Back in the ’80s, you almost saw it as a death knell when you heard that an artist had become sober — that they were now clean and working on a new record. It was almost as bad of a sign as if they had recently had a baby and you knew their next album would feature a song dedicated to them. Folks who had spent the ’70s making masterpieces while cooked out of their mind against the wall in a stupor were now fresh from Betty Ford and producing something uninspired, forced and forgettable. And why? Was it that the drink and drugs let them tap into something otherworldly, or was it that, without them, they had lost their confidence? Or was it just that a lot of people made bad albums in the ’80s?
Flash forward to the present, and it’s a different world when it comes to sobriety. Maybe it’s most surprising that many of the artists you hear that give up booze come from the Americana world. I say surprising because when you look back at the history of country music, it starts with two things — religion and whiskey. (Side note: Is there some joke I’m not reaching hard enough for that has to do with Jesus and wine? Was the Son of God responsible for what we now call Bro Country?) But in 2015, our greatest roots writers have made their best music after they quit drinking. Put Jason Isbell on top with his instant classic “Southeastern,” but don’t forget Ryan Adams, whose focus on “Ashes and Fire” was evident after he cleaned up. And Justin Townes Earle, full of legendary stories, and more recently, Langhorne Slim, who is receiving his highest and most public acclaim yet on this year’s “The Spirit Moves.” They were all great before, but reached higher heights with new lifestyles while still writing songs that are true to the genre.
What changed? Our outlook for one. Drugs, sex and rock n roll is still sexy in some circles, but I think the lot of us got tired of losing our favorite artists. Playing the game of “what would they have sounded like if they were still here” gets old after a while, especially when you start hearing demos of the songs they hadn’t finished and the promise those sounds contained. But, going back to an earlier thought, I expect confidence has much to do with it. Now that we’ve got multiple decades of rock history and “Behind The Music” episodes, the artists themselves are able to see how the game plays out, the cliché that it can turn into. Each musician I’ve ever interviewed on this subject has had a similar fear of not knowing if they’d be able to write once they were dry, but that didn’t stop them from switching lanes, and once they were sorted out and let the music flow again, it came on stronger than it ever had.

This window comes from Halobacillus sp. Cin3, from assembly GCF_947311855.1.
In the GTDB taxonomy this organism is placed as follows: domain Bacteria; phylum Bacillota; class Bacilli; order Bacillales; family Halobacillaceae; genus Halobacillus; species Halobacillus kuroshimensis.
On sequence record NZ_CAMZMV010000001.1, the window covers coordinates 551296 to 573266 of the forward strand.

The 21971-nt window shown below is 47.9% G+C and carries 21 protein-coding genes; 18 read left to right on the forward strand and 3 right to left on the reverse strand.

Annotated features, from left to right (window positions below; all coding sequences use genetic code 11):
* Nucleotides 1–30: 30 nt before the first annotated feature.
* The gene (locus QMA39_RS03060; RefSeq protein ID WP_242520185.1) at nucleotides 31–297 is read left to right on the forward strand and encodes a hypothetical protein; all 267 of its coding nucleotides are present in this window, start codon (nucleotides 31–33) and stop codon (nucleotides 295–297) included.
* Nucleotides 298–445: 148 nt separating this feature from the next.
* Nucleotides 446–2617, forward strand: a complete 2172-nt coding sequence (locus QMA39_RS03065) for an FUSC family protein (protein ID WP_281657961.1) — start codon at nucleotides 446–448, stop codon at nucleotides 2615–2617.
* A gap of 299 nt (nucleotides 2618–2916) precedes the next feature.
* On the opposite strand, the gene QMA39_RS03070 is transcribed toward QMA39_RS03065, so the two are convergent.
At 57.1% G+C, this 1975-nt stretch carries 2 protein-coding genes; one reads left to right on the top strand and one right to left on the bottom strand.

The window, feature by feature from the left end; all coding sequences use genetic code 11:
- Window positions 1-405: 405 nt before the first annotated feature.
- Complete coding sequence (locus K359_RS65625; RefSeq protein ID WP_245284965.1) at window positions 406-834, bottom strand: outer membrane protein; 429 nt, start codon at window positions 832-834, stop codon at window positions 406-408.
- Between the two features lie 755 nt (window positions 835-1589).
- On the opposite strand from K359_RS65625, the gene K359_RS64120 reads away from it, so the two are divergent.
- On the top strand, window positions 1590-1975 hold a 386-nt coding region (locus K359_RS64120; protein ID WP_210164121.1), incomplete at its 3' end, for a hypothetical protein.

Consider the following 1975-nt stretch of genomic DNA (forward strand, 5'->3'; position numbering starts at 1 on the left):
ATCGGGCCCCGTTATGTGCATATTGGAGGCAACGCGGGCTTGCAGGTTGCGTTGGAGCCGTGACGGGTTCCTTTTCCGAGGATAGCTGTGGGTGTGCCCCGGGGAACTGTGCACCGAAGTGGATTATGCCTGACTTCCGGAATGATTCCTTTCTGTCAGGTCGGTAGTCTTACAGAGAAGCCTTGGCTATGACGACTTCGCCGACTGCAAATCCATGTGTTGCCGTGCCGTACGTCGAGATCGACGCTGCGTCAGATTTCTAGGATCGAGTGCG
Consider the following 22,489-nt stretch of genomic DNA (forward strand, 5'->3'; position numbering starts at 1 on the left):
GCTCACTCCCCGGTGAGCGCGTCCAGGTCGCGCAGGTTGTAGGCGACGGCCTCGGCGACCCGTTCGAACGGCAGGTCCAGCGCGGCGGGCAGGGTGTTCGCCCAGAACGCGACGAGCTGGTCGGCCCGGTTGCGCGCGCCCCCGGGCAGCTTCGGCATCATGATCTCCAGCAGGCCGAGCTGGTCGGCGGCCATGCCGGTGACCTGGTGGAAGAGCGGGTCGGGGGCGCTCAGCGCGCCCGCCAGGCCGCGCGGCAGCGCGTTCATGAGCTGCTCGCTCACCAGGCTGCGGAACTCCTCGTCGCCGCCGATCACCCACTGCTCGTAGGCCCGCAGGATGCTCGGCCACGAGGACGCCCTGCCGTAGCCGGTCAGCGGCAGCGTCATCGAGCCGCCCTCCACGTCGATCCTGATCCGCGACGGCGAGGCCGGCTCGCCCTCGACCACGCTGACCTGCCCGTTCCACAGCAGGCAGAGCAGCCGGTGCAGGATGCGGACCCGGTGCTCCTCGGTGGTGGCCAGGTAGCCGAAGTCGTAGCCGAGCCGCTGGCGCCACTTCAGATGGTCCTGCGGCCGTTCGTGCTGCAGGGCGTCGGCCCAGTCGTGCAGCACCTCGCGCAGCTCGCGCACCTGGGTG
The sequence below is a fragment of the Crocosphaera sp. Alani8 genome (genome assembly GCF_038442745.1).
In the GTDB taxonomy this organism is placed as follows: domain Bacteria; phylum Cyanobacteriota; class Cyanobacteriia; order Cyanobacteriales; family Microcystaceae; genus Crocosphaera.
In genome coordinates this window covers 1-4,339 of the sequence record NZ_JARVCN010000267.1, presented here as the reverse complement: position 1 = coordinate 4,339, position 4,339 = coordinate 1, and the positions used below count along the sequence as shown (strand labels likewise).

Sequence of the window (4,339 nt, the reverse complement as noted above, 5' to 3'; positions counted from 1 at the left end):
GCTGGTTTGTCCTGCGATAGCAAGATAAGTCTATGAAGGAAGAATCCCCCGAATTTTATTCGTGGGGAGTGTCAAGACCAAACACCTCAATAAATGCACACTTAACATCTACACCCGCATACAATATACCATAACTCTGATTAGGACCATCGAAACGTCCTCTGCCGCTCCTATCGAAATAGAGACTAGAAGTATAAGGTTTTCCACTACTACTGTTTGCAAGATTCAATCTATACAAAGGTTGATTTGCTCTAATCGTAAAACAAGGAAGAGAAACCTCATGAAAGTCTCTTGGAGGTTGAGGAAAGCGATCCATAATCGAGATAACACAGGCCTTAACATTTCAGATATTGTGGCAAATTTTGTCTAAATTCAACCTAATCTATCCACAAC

The next hurdle was getting over the social anxiety, shyness and awkwardness, which is why many started drinking so heavily in the first place. I get that one. I’m guilty of it still to this day. In fact, it’s been joked about plenty of times how interesting it is that so many of us that are in the public eye, professions that we knowingly chose, have a problem with being around people. A little bourbon and you’re loosened up. A few more and you’re life of the party. Of course, it’s about knowing when to stop. I’ve never had a problem with stopping, but I know plenty that can’t. If they have one, they’re going to have five. Or ten. It’s something that, without having the issue, I can’t fully comprehend, but I know it’s there, and I know it’s real.
And I know it’s important to help them out, because keeping the music is important. If an artist says they don’t want beer allowed in the room they’re performing in, there’s probably a pretty good reason. If you love their music, then understand that they need some time to reset. They’re not asking you to drink, just not around them. The payoff can be pretty spectacular, too. •
Kyle Meredith is the music director of WFPK and host of the nationally syndicated “The Weekly Feed.” Hunting bears was never his strong point.